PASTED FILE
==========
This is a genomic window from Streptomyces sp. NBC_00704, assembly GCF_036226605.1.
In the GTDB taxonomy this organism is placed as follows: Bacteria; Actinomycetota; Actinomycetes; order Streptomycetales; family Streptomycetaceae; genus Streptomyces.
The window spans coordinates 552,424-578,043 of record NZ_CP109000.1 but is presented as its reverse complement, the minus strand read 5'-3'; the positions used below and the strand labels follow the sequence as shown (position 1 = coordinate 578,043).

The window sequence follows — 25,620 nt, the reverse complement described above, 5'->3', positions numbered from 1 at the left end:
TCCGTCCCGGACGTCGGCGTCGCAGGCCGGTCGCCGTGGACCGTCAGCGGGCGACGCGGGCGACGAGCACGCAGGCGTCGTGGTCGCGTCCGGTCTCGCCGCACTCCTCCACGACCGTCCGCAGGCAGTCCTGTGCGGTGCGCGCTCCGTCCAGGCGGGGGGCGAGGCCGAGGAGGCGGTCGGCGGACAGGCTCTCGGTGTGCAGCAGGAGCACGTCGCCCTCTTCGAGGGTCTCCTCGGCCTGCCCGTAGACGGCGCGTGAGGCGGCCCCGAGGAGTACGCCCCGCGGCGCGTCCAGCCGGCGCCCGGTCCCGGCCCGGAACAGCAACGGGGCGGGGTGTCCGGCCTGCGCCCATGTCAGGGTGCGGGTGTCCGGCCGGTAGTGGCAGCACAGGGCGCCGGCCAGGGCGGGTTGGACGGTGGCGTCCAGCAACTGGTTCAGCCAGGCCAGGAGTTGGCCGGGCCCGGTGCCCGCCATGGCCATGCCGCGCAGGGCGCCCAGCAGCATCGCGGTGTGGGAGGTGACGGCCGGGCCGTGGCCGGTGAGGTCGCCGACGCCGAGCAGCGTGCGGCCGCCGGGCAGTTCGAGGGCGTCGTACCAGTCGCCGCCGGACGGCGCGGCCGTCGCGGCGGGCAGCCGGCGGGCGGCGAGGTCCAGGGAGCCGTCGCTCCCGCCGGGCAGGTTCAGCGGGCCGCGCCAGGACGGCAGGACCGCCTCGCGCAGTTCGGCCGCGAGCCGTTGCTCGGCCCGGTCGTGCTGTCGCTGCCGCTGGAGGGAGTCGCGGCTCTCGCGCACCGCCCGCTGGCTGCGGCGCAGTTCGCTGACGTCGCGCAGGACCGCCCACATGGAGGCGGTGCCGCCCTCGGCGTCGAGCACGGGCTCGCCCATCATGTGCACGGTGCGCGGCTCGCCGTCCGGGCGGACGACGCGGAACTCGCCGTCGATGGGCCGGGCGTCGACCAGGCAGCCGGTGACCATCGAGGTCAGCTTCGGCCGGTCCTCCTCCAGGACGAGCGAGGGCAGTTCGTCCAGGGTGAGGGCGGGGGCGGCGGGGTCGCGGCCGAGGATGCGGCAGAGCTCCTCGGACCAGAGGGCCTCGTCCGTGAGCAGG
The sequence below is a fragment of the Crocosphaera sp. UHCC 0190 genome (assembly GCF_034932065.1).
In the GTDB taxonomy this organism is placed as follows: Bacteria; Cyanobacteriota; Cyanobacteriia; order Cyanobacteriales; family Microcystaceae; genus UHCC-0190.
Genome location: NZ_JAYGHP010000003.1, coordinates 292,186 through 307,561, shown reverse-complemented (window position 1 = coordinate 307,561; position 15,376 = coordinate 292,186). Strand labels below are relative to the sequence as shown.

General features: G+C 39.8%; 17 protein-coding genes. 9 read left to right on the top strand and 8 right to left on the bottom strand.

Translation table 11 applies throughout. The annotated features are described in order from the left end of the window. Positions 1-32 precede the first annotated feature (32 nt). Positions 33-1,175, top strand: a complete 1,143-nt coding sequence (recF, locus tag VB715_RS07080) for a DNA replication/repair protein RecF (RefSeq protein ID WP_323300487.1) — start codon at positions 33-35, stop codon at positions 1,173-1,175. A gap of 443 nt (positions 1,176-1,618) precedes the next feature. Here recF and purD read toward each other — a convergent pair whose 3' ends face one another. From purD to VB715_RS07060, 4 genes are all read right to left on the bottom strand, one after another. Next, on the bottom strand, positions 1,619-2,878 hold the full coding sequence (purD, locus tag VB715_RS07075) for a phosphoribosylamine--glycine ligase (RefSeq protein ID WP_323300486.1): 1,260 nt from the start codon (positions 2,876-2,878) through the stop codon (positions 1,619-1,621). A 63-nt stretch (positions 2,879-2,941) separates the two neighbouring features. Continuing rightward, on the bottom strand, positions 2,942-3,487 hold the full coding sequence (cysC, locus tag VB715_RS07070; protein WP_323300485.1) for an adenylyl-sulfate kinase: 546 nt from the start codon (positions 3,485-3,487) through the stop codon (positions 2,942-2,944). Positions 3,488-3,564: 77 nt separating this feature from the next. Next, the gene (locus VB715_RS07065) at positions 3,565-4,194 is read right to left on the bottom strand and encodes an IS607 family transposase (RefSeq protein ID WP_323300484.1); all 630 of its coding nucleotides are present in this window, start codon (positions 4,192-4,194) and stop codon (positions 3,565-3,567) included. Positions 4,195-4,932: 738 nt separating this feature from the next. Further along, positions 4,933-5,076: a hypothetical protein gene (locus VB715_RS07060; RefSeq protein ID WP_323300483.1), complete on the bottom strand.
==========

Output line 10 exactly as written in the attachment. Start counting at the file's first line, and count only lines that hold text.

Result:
Translation table 11 applies throughout. The annotated features are described in order from the left end of the window. Positions 1-32 precede the first annotated feature (32 nt). Positions 33-1,175, top strand: a complete 1,143-nt coding sequence (recF, locus tag VB715_RS07080) for a DNA replication/repair protein RecF (RefSeq protein ID WP_323300487.1) — start codon at positions 33-35, stop codon at positions 1,173-1,175. A gap of 443 nt (positions 1,176-1,618) precedes the next feature. Here recF and purD read toward each other — a convergent pair whose 3' ends face one another. From purD to VB715_RS07060, 4 genes are all read right to left on the bottom strand, one after another. Next, on the bottom strand, positions 1,619-2,878 hold the full coding sequence (purD, locus tag VB715_RS07075) for a phosphoribosylamine--glycine ligase (RefSeq protein ID WP_323300486.1): 1,260 nt from the start codon (positions 2,876-2,878) through the stop codon (positions 1,619-1,621). A 63-nt stretch (positions 2,879-2,941) separates the two neighbouring features. Continuing rightward, on the bottom strand, positions 2,942-3,487 hold the full coding sequence (cysC, locus tag VB715_RS07070; protein WP_323300485.1) for an adenylyl-sulfate kinase: 546 nt from the start codon (positions 3,485-3,487) through the stop codon (positions 2,942-2,944). Positions 3,488-3,564: 77 nt separating this feature from the next. Next, the gene (locus VB715_RS07065) at positions 3,565-4,194 is read right to left on the bottom strand and encodes an IS607 family transposase (RefSeq protein ID WP_323300484.1); all 630 of its coding nucleotides are present in this window, start codon (positions 4,192-4,194) and stop codon (positions 3,565-3,567) included. Positions 4,195-4,932: 738 nt separating this feature from the next. Further along, positions 4,933-5,076: a hypothetical protein gene (locus VB715_RS07060; RefSeq protein ID WP_323300483.1), complete on the bottom strand.